I’ve decided that a review is relatively useless of this book. The people who are going to like it will read it, love it, and rant positively about it. I think it will be more useful for me to go over the things that this book made me think about. If someone reads it and comments, great. If no one reads it, this will help me understand my own understanding of the book. You can’t make order out of chaos by forgetting everything you learned. You can’t really learn without writing and explaining in a way that can make sense to others.
I am going to go through all of my highlights and notes from the book and record them here. I won’t be copying portions of the book out, just context in my own words along with a page number from the e-book version.
If you haven’t read the book, you should get it now. A lot of this might not have the same impact or meaning without the context of the book. I also might get it horribly wrong. Have your own interpretation before reading this. I am personalizing everything and going outside what Peterson says. I am inferring things. Don’t think anything I said below is rephrasing the book. It is not. What I have typed out below is what the book made me think or feel. A lot of it will be the same content that is in the book. Some of it won’t be.
Individual Rules and My Thoughts
I’ll be linking to the individual rules below as I complete them.
- Rule 1 — Stand up straight with your shoulders back
- Rule 2 — Treat yourself like someone you are responsible for helping
- Rule 3 — Make friends with people who want the best for you
- Rule 4 — Compare yourself to who you were yesterday, not who someone else is today
- Rule 5 — Do not let your children do anything that makes you dislike them
- Rule 6 — Set your house in perfect order before you criticize the world
- Rule 7 — Pursue what is meaningful (not what is expedient)
- Rule 8 — Tell the truth– or, at least, don’t lie
- Rule 9 — Assume that the person you are listening to might know something you don’t
- Rule 10 — Be precise in your speech
- Rule 11 — Do not bother children when they are skateboarding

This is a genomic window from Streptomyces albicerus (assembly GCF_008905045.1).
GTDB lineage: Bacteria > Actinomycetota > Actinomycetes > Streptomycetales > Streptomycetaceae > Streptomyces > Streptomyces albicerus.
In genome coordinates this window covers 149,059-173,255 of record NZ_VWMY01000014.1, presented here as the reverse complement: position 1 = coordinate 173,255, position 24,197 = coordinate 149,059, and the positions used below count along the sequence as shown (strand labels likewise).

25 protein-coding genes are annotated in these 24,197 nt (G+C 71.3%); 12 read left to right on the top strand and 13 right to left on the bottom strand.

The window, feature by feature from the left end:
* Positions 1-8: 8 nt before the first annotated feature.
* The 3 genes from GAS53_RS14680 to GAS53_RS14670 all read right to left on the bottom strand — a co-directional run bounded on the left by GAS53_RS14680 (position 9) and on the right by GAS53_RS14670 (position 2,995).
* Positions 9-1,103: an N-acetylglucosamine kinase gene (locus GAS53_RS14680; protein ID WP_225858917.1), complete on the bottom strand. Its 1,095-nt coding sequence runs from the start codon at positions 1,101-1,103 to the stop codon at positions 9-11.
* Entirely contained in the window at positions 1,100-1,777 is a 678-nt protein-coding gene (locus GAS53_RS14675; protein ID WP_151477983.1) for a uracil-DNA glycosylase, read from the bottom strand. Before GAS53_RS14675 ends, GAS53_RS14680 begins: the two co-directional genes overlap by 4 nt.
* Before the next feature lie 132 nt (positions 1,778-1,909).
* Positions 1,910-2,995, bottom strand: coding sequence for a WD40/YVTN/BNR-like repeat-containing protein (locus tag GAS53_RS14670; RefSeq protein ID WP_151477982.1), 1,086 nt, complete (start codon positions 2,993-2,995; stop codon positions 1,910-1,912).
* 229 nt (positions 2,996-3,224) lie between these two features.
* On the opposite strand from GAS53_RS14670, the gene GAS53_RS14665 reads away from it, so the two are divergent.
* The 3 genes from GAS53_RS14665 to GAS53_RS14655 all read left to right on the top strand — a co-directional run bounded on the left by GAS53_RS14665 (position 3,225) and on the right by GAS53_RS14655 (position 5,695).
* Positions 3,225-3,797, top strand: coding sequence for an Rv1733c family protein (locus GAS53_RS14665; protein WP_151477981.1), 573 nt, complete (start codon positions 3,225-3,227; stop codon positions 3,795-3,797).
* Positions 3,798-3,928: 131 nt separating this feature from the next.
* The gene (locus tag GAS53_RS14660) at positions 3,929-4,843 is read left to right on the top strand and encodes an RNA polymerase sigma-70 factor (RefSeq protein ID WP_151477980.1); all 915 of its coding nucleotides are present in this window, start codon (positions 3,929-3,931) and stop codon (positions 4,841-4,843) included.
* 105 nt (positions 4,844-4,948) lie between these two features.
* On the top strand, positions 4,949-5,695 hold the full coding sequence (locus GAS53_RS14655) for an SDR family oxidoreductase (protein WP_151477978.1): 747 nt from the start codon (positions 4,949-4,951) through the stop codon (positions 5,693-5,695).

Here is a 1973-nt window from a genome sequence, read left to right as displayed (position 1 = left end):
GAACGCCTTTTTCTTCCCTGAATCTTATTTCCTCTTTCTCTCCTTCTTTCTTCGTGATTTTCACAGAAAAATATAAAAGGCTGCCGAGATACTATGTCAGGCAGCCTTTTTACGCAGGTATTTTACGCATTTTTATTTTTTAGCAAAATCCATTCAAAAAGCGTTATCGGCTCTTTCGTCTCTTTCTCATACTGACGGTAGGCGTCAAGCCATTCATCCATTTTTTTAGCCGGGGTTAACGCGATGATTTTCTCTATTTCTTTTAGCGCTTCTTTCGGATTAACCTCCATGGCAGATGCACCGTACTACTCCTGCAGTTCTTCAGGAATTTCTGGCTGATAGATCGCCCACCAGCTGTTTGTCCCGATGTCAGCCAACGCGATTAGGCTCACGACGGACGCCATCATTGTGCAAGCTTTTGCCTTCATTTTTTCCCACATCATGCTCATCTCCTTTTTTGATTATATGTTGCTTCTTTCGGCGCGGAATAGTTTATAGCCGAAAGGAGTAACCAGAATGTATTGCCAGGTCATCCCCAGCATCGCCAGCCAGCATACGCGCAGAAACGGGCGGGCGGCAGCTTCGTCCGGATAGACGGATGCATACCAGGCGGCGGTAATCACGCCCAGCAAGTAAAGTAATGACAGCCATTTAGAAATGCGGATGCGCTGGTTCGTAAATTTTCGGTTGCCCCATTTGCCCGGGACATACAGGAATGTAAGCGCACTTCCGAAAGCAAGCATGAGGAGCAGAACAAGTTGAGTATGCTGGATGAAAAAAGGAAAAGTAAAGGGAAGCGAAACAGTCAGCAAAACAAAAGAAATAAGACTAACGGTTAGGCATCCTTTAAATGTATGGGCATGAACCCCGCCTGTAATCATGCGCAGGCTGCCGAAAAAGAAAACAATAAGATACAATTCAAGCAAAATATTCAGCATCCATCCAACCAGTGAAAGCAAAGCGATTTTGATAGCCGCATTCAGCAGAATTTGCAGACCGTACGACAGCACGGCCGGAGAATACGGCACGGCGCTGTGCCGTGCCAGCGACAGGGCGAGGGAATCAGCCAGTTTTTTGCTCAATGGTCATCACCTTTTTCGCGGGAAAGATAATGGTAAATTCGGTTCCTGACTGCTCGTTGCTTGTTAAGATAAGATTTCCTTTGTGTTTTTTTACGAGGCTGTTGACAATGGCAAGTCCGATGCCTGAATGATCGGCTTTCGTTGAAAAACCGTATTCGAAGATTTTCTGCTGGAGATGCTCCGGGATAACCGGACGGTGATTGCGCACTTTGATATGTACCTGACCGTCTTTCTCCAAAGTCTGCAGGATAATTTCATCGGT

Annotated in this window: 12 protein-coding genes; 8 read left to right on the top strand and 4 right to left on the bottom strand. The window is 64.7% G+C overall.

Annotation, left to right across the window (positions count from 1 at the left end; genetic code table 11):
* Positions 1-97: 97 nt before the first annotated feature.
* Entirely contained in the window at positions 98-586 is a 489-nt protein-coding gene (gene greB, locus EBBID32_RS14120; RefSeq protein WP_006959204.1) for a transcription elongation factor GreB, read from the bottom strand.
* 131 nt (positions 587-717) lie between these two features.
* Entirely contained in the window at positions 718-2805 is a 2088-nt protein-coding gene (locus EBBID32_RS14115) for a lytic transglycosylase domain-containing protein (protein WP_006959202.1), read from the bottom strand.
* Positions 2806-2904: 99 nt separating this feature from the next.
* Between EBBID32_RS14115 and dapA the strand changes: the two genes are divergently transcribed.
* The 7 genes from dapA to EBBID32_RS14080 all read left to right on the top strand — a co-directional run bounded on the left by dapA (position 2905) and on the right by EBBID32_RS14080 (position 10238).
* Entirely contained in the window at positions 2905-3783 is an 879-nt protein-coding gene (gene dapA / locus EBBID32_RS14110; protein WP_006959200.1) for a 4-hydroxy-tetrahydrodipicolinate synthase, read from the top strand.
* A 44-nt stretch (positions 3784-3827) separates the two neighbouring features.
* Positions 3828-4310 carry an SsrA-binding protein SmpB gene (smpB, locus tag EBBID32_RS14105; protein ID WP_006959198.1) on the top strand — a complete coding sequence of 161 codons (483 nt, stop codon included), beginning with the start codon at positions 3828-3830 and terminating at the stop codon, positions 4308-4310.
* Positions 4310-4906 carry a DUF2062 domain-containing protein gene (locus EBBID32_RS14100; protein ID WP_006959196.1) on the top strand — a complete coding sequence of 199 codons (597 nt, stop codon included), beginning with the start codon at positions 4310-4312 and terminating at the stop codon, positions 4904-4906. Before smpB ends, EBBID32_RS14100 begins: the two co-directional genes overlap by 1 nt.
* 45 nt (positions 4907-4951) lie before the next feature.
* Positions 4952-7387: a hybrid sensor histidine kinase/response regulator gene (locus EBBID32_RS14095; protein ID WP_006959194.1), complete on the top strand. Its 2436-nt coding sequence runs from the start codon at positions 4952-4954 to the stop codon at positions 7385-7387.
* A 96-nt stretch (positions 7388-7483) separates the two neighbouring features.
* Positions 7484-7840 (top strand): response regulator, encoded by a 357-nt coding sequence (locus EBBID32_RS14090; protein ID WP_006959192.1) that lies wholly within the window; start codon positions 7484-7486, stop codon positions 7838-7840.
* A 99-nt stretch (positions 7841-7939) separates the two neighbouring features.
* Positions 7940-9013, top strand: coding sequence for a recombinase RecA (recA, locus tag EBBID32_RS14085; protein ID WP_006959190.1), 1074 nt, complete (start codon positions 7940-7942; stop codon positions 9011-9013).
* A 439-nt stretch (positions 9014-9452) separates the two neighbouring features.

- Rule 12 — Pet a cat when you encounter one on the street
Foreword by Norman Doidge
The references to the meaning of the golden calf story are quite meaningful. It calls into question if true freedom with no rules, no destination, and no reason to change any of that is a good thing. Can you truly be a happy, complete person if everything around you is chaos? That’s the question that will be asked and answered for the rest of the book.
Without an aim, are we in any way a complete person? If we have no direction, we can find things that make us happy. That is certainly true. Is happiness the only thing that is about having a complete Being?
This, for me, was when the book took a divergence from things that I had already known and contemplated in great detail. Dr. Peterson raises a differentiation in how we organize our morals and our fight for them.
The idea is that we don’t fight for what we believe in. We don’t even fight for the concept of what we believe in. What we are fighting for, once we start fighting, is the match between what we believe, expect, and desire. If people are not behaving to our expectations, this is what upsets us. Dr. Peterson also points out this is how society is formed.
If we don’t know what behavior to expect from people, we are living in chaos. If people don’t do what we expect too frequently, it makes it so our energies must go to dealing with that. We believe that they are behaving in a way that changes who they are or may threaten us or our tribe.
Goals and values are how we define the behavior of others and ourselves. We want to progress in a positive way. That progression is more important to us than the ending, based on our behavior. If people are not working towards that goal and we see no progression, this has the potential to make us very upset. People who exemplify different values can be even worse.